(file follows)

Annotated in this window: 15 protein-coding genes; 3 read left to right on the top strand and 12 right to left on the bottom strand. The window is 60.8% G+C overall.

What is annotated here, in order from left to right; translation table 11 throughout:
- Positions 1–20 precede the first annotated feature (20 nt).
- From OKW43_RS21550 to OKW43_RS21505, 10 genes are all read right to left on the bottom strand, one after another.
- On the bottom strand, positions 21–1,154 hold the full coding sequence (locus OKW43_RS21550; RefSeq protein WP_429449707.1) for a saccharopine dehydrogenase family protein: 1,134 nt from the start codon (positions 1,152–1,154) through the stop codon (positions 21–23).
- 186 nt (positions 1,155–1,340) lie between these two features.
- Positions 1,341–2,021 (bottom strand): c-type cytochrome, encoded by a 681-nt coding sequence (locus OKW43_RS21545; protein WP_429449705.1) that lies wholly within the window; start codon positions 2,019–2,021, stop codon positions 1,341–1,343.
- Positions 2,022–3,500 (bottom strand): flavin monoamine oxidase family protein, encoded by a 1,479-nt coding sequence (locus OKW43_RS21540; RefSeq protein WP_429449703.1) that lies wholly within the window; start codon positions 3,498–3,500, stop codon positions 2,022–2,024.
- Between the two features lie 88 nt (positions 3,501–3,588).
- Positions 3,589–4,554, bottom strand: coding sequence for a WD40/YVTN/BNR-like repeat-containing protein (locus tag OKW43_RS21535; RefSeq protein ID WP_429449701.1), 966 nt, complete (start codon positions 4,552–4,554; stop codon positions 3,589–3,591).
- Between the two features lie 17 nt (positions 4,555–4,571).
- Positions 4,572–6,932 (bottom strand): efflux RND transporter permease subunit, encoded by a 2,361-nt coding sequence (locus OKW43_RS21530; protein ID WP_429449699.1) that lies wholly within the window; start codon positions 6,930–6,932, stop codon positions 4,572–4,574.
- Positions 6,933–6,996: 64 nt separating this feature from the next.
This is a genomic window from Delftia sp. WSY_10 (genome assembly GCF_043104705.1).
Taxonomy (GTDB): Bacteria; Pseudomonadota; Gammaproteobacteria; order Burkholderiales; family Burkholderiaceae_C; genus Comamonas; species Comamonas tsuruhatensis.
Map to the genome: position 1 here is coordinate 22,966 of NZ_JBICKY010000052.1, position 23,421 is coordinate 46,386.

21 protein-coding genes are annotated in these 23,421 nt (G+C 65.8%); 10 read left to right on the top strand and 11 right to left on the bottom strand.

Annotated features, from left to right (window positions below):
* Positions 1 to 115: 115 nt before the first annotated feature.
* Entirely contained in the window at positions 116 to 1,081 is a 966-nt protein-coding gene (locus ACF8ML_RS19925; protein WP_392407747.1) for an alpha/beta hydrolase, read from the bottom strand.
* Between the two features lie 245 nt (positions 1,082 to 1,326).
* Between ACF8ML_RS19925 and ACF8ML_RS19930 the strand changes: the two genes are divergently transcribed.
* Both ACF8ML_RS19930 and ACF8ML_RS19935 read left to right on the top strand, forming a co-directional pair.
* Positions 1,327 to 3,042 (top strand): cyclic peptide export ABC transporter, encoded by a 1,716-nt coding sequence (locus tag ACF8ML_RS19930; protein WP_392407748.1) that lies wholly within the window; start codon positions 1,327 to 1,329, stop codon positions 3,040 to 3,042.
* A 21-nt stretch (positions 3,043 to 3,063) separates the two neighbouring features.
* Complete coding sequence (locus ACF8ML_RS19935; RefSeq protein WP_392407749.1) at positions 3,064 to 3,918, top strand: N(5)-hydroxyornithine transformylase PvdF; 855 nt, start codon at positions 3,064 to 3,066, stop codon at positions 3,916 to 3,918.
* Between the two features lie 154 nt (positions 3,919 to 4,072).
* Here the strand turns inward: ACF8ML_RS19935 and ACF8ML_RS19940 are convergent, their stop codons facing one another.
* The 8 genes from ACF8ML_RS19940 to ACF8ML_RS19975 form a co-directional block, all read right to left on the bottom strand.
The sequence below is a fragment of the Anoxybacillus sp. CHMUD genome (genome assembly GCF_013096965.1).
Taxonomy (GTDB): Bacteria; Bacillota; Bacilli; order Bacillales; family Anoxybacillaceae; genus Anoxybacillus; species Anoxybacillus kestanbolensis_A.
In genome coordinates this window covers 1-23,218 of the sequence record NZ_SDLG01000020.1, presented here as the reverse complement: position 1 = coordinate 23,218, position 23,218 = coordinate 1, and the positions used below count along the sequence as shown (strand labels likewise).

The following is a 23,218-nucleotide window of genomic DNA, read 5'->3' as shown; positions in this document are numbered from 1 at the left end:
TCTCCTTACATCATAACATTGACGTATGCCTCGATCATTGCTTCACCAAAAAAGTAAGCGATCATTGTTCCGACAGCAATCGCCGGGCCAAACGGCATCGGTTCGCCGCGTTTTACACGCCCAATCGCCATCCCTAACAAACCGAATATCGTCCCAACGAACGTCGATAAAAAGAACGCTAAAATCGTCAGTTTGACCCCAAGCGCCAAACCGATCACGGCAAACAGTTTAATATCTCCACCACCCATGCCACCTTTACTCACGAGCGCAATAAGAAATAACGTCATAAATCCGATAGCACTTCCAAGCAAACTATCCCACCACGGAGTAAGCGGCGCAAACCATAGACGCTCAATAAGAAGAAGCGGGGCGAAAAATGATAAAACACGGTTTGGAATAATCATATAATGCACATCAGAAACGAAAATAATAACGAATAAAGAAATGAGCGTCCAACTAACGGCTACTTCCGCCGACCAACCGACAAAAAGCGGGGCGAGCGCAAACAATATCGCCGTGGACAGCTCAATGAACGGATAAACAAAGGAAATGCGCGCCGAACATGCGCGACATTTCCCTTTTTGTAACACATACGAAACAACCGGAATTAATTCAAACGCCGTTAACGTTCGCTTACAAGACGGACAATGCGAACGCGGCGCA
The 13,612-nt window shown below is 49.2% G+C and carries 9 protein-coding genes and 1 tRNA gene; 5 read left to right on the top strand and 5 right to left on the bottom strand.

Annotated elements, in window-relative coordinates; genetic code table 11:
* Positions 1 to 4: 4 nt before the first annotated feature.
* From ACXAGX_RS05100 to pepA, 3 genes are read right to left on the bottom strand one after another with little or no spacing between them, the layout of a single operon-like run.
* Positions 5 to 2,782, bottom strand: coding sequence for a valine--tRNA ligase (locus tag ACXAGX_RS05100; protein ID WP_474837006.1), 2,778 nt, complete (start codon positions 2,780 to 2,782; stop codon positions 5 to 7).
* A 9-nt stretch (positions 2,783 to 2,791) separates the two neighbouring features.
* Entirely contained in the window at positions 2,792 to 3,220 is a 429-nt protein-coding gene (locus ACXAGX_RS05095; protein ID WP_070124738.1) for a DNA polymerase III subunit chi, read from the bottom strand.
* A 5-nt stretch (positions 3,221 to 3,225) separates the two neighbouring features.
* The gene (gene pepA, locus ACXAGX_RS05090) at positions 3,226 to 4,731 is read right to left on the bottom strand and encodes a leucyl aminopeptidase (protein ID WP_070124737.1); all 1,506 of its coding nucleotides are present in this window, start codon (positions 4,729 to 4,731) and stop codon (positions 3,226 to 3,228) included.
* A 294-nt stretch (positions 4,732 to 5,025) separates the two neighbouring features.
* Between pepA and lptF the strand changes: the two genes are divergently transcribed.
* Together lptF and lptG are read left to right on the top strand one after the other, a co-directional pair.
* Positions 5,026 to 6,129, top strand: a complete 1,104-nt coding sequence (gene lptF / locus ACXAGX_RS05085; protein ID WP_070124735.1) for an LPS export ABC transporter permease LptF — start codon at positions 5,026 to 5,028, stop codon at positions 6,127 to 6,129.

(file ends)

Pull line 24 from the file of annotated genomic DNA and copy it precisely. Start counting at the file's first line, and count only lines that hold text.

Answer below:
* Positions 1,327 to 3,042 (top strand): cyclic peptide export ABC transporter, encoded by a 1,716-nt coding sequence (locus tag ACF8ML_RS19930; protein WP_392407748.1) that lies wholly within the window; start codon positions 1,327 to 1,329, stop codon positions 3,040 to 3,042.